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Old 08-18-2018, 11:53 AM
cmrtwister6115 cmrtwister6115 is offline
 
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Default Fitting a new holster to my pistol

What is the best way to fit my pistol to a new holster that is a bit to tight?
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  #2  
Old 08-18-2018, 07:06 PM
winsdad winsdad is offline
 
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Location: Ashland Ohio
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Placing the pistol in a plastic sandwich bag and inserting in holster works fairly well.
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Old 08-19-2018, 08:38 AM
m1ashooter m1ashooter is offline
 
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Location: Kingwood Texas
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What kind of holster?
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Old 08-19-2018, 12:18 PM
Freedom Freedom is offline
 
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Location: Maine
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I have shrunk and stretched leather holsters by wetting holsters in water. To stretch, when leather in wet, wrap pistol in a few layers of plastic and jam into holster until dry. To shrink, wet holster in warm water and let dry without any thing in holster.
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Old 08-19-2018, 01:02 PM
CounterMeasure CounterMeasure is offline
 
Join Date: Jun 2012
Location: Texas
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What I do for new leather holsters is wrap the pistol in a couple layers of paper towels or a thin towel to build up its profile. Then put the mummified pistol in the ziploc bag, and jam it into the holster for the next few days.
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Old 08-19-2018, 07:17 PM
meplat meplat is offline
 
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Location: Prescott, AZ
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Quote:
Originally Posted by m1ashooter View Post
What kind of holster?
YES, what's it made from?

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  #7  
Old 08-20-2018, 08:08 PM
1hdrocks 1hdrocks is offline
 
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Location: Illinois
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There is a product called “Leather Lightning” made by Mitch Rosen Gunleather that works extremely well on tight, new leather holsters. Last I looked it was about $10-$12 a bottle but it’ll last you a lifetime. We used to use it for cadet classes and it worked very well. It’ll make the inside of a new leather holster slicker than snot on glass.
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  #8  
Old 08-21-2018, 03:52 AM
FlyingT FlyingT is offline
 
Join Date: Mar 2018
Location: New Hampshire
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I won't repeat the crude term we used for the process, but especially with some of the leather triple-retention duty holsters which were notoriously tight when new because they depended on a precise fit for that retention:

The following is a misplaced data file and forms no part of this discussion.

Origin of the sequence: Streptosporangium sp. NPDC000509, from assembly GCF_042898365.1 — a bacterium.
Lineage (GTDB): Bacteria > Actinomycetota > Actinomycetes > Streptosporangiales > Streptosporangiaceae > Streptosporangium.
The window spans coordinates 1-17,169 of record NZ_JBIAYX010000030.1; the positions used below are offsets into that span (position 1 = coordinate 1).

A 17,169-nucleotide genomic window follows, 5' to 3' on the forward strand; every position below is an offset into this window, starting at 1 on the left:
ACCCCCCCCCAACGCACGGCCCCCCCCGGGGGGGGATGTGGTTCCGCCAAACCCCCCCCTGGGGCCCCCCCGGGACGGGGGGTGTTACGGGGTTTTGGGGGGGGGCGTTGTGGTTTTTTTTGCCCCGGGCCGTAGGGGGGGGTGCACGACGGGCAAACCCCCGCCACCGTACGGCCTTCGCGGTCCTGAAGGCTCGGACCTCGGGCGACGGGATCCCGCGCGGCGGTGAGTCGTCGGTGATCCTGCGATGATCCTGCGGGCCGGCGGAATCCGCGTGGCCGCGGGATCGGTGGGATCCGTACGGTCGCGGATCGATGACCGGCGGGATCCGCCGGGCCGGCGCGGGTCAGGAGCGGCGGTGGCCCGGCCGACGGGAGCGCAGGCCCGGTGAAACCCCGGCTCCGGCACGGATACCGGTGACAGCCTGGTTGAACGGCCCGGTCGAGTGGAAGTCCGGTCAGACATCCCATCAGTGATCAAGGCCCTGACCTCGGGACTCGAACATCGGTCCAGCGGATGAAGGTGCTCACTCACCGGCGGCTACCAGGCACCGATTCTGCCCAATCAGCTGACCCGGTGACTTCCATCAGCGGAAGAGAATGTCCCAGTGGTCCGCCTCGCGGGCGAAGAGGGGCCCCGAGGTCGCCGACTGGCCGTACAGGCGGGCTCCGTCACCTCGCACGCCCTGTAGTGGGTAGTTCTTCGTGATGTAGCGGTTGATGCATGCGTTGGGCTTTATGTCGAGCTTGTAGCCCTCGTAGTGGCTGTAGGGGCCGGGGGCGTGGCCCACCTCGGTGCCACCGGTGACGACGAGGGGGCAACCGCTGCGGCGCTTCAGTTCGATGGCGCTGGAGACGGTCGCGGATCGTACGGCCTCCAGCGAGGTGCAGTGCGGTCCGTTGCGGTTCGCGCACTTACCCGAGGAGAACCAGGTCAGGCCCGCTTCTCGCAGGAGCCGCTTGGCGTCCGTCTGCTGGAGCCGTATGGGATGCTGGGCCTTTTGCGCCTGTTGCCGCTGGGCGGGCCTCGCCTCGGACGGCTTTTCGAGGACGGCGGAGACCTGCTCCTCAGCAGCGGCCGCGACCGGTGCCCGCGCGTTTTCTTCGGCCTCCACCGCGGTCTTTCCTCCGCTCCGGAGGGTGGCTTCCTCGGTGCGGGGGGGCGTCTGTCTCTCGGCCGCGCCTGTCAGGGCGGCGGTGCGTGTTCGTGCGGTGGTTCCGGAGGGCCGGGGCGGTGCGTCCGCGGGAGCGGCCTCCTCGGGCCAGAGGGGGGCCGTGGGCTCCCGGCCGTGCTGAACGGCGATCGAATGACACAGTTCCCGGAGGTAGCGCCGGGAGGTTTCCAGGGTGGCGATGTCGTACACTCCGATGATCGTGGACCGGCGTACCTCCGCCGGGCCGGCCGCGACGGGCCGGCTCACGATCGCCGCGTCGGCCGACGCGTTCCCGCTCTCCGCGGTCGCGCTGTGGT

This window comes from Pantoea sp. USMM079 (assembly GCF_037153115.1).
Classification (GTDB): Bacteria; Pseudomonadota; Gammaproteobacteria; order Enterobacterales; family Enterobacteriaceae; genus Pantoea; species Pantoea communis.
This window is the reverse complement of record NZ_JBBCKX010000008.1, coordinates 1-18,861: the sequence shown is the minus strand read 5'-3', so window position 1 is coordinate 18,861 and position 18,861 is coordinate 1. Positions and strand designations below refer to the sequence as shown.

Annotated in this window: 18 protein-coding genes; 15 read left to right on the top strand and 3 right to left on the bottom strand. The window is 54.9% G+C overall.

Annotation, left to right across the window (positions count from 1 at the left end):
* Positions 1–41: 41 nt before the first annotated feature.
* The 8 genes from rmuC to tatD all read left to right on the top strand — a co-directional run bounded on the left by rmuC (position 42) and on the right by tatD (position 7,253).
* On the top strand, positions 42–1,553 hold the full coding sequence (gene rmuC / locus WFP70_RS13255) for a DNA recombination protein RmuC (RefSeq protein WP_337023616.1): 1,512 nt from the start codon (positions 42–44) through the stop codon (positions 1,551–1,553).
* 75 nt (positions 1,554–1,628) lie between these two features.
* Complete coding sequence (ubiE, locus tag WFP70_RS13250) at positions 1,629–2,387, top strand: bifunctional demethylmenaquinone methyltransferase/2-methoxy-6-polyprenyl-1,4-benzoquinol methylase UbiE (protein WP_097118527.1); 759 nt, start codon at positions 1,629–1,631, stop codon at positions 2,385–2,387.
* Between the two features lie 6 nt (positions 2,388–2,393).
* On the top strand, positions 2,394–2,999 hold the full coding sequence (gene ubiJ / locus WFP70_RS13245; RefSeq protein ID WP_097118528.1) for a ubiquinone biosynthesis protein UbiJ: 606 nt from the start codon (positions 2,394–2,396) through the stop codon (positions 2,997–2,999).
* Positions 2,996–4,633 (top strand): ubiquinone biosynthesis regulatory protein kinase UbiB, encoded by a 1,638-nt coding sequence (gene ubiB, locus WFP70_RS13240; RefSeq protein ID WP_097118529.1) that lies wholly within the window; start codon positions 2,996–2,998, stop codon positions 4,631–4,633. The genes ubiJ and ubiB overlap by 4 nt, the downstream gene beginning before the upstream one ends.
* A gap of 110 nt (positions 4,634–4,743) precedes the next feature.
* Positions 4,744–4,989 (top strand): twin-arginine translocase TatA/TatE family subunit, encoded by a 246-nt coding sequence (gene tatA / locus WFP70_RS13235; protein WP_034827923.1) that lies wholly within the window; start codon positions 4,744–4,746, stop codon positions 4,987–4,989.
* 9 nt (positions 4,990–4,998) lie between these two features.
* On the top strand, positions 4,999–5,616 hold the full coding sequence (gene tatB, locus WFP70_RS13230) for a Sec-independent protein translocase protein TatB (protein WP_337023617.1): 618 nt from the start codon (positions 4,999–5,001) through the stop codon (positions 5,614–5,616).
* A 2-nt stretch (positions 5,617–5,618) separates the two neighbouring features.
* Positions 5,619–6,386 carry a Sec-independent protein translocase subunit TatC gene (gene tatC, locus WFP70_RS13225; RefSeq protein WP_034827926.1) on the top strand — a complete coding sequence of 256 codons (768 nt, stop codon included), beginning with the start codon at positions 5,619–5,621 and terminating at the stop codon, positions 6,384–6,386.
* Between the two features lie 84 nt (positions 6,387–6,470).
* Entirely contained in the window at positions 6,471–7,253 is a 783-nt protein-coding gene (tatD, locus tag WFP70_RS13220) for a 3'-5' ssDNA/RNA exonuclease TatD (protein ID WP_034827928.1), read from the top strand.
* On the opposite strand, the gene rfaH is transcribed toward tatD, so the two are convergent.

- OF COURSE, empty, clear, verify empty, clear, look again, flashlight and pinky in the chamber just to make sure...
- Wrap the pistol in a thick plastic ziploc bag
- Vigorous holstering/unholstering (I found better to do with the holster unmounted from the belt, just holding pistol and holster in each hand). Repeat for several minutes.
- Leave bagged pistol in holster overnight
- Check in the morning and repeat process as necessary.

Many years ago, I remember using saddle soap to soften up a duty holster for my wheel gun that was too tight, but I've been told since by a holster maker I respect to be very careful about liquids and certain leathers. Talk to the manufacturer if you have a question, but in many cases you *don't* want to soften the leather at all, and some leathers don't take well to being dunked overnight.

If it's a custom-molded kydex holster, check with the manufacturer, but with some you can adjust the retention very carefully with a heat gun. If you don't have a heat gun, protect all the places you DON'T want adjusted with tape and paper towels and use a hair dryer. It doesn't take a lot of heat for a lot of time.
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Old 08-21-2018, 06:47 AM
The Original Youngblood The Original Youngblood is offline
 
Join Date: May 2010
Location: Virginia, on the west side of my ancestral farm
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Quote:
Originally Posted by CounterMeasure View Post
What I do for new leather holsters is wrap the pistol in a couple layers of paper towels or a thin towel to build up its profile. Then put the mummified pistol in the ziploc bag, and jam it into the holster for the next few days.
This ... is how I have always approached such a situation. I usually prefer conservative approaches to start.

After the leather has some time to stretch a little bit, I decide if I need to give any special attention to certain areas.
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